Book Review: Early Photography In Vietnam

This article originally appeared on Trans Asia Photography Review and is reposted with permission from the author Thy Phu.

There is a growing demand among scholars for a history of Vietnamese photography — a study that might provide insights into such intriguing questions as: What does Vietnamese photography look like? For whom are Vietnamese photographs made, where do they circulate, and what are their meanings? From a visual and conceptual perspective, how did Vietnamese photography evolve over time? In what ways did Vietnamese photography intersect with global trends in photographic practice and how did it differ from them? Terry Bennett’s Early Photography in Vietnam is not this book.

Scanned page from Early Photography in Vietnam

Instead, Early Photography in Vietnam pursues a different set of questions, among them: Who are the earliest and most important photographers operating in Vietnam during the French colonial period? and What images did these photographers make and when? Bennett, a photo-enthusiast and avid collector of Asian photography, offers, as he puts it, a “modest” contribution to the field. His book’s title announces the chronological scope of his survey, which centers on photographers who worked in Vietnam during the period of French colonialism, from 1845 to 1955. To provide what, by his own admission, is a selective overview, Bennett employs resourceful and creative methods, which include consulting colonial archives and gleaning clues from hobbyist websites. These methods enable him to tell a story about the emergence and development of a thriving industry of commercial photography in Vietnam, one that draws largely from material from his own private collection in addition to photographs from archival special collections.

In six chronologically organized chapters, the book sketches the colonial context: the work of prominent photographers — mostly French — whose travels in Asia, as either adventurers or colonial soldiers or both at once, eventually brought them to Vietnam, where they set up shop. Chief among them are French photographers Émile Gsell and Charles-Édouard Hocquard, who receive their own separate chapters, a sign of their elevated stature. Given the dearth of knowledge about this period of photography history, not to mention photography’s role in this region, Bennett’s research provides a useful starting point for further inquiry, which is one of his primary objectives.

A major weakness of the book, however, stems from the sources that Bennett employs. By combing through French colonial archives and relying on those who served the ends of empire, the book ends up advancing, however unintentionally, a colonial way of seeing. Although these sources are valuable, the book suffers from a lack of Vietnamese perspectives, despite Bennett’s uneven efforts to include a list Vietnamese studios, such as those operated by Đặng Huy Trứ, Pun Ky, and Trýõng Vãn San, in his catalog of early photography. This can also be seen in the manner in which French perspectives are demonstrated, with accents fully represented, especially when it comes to proper names. In contrast, Vietnamese words and proper names are not rendered with similar care: Diacritics that denote tones crucial to meaning in the language are omitted. The omission of diacritics is a standard practice, ostensibly meant to streamline typography, but recent scholars in Vietnamese studies have drawn attention to its implications in obscuring the specificities of language. (Recognizing these important developments in engaging with the subject of Vietnamese culture, this review attempts to use diacritics for proper names.) Readers are left with an obvious message about whose point of view is prioritized.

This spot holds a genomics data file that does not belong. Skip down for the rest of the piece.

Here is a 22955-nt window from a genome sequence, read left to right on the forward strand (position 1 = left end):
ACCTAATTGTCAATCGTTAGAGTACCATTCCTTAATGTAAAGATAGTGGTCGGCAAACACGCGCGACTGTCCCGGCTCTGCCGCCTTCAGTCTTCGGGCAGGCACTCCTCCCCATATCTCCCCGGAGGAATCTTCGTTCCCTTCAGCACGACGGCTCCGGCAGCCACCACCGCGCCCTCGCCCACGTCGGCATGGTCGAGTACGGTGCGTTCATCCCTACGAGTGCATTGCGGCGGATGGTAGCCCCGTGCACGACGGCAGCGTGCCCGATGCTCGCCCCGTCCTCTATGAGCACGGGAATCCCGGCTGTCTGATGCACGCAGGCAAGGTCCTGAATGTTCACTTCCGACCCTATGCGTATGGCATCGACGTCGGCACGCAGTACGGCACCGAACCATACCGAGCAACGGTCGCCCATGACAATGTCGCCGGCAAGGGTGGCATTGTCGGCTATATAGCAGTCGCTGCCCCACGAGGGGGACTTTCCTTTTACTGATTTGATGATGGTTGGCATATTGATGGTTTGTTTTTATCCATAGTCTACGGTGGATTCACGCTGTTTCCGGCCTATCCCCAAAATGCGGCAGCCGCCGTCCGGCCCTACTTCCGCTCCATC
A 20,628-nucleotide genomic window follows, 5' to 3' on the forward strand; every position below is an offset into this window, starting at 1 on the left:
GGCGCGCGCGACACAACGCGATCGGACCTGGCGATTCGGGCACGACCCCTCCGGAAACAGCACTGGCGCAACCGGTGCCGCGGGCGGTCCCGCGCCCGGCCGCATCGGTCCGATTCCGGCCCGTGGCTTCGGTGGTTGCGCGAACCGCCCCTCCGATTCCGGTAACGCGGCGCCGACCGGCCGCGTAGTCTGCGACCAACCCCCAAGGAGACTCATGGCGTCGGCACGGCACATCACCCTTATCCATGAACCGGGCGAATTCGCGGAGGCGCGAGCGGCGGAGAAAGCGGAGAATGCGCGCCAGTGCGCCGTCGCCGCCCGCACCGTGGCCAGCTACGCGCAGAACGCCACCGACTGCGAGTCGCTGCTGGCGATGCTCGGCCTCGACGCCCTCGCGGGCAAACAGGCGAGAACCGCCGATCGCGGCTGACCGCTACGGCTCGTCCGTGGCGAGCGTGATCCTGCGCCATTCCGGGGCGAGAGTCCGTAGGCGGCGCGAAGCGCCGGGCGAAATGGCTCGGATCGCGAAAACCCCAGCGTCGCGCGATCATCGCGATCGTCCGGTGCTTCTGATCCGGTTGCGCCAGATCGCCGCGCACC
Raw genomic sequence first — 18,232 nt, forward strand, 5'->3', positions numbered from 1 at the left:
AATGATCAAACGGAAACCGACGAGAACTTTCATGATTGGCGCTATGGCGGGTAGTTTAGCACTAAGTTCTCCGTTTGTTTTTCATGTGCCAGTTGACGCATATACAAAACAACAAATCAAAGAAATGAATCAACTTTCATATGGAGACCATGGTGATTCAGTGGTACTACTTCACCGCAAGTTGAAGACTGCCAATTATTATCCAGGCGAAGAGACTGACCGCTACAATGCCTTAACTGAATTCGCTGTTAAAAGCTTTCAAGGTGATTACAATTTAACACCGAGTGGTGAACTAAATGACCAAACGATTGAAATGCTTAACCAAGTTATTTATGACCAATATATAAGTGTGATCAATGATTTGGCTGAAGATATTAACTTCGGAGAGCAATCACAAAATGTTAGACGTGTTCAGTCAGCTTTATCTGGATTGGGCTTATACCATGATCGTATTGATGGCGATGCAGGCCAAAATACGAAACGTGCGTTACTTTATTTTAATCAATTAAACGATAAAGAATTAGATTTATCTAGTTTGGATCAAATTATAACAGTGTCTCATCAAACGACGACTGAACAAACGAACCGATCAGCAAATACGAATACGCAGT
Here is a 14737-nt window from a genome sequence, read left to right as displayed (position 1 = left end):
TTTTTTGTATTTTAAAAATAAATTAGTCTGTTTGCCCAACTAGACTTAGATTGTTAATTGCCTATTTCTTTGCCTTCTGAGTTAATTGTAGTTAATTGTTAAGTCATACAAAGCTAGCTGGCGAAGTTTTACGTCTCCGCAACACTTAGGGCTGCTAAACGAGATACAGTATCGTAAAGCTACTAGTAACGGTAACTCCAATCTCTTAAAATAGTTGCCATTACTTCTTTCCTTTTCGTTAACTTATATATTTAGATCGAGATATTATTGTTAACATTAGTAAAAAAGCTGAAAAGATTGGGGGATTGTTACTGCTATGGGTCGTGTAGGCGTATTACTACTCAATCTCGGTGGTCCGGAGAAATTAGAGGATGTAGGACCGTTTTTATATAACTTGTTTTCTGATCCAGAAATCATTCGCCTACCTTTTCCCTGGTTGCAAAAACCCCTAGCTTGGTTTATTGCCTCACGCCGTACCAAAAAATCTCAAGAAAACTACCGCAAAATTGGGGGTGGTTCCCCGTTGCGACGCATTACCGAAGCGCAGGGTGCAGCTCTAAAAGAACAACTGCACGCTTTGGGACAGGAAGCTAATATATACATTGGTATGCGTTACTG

Scanned page from Early Photography in Vietnam

Indeed, material in colonial archives and colonial-period photos that dominate the contemporary art market tend to be privileged as source material in putting together early photo history. It is apparent that Bennett’s book is not about Vietnamese photography. Nor is it about Vietnamese photographers. Nor for that matter, I would argue, is it for Vietnamese viewers.

To be clear, colonial archives should not be disregarded; they are useful in understanding, for example, the ways that colonialism facilitated early photo practice and that colonial imagery was privileged in official archives and framed ways of seeing and knowing Vietnam and the Vietnamese. Moreover, one can argue that those are the images that usually are readily available so they are all we have to recover a history of early Vietnamese photography. However, the book seems to overlook a now familiar and respected critical practice of reading against the grain, of using archives as discursive rather than factual representations of the past. Indeed, material in colonial archives and colonial-period photos that dominate the contemporary art market tend to be privileged as source material in putting together early photo history. It is apparent that Bennett’s book is not about Vietnamese photography. Nor is it about Vietnamese photographers. Nor for that matter, I would argue, is it for Vietnamese viewers.

At the outset, Bennett writes that his objective is a descriptive overview of early photography in Vietnam and not an analysis of colonialism. In addition, in the preface Bennett scorns those he describes as “postcolonial” scholars, whom he criticizes for their preoccupation with “the imperial gaze.” Such a preoccupation with the imperial gaze, he contends, is irrelevant for early photography in Vietnam because it disregards the fact that photographers were principally interested in establishing profitable businesses. Bennett’s dismissal of postcolonial critique is not only willfully short-sighted but also blithely ignorant of decades of work that persuasively establishes the complex intertwining of commerce, aesthetics, and power. Indeed, Bennett’s strident dismissal of an analysis of colonialism leaves an incomplete story given that photography is inseparable from the colonial conditions that facilitated it. As Ariella Azoulay provocatively contends in Potential History: Unlearning Imperialism (Verso, 2019), photography’s origins go back to the violent colonial encounter of 1492, so any discussion of photography’s earliest period that neglects to seriously grapple with colonialism is woefully incomplete.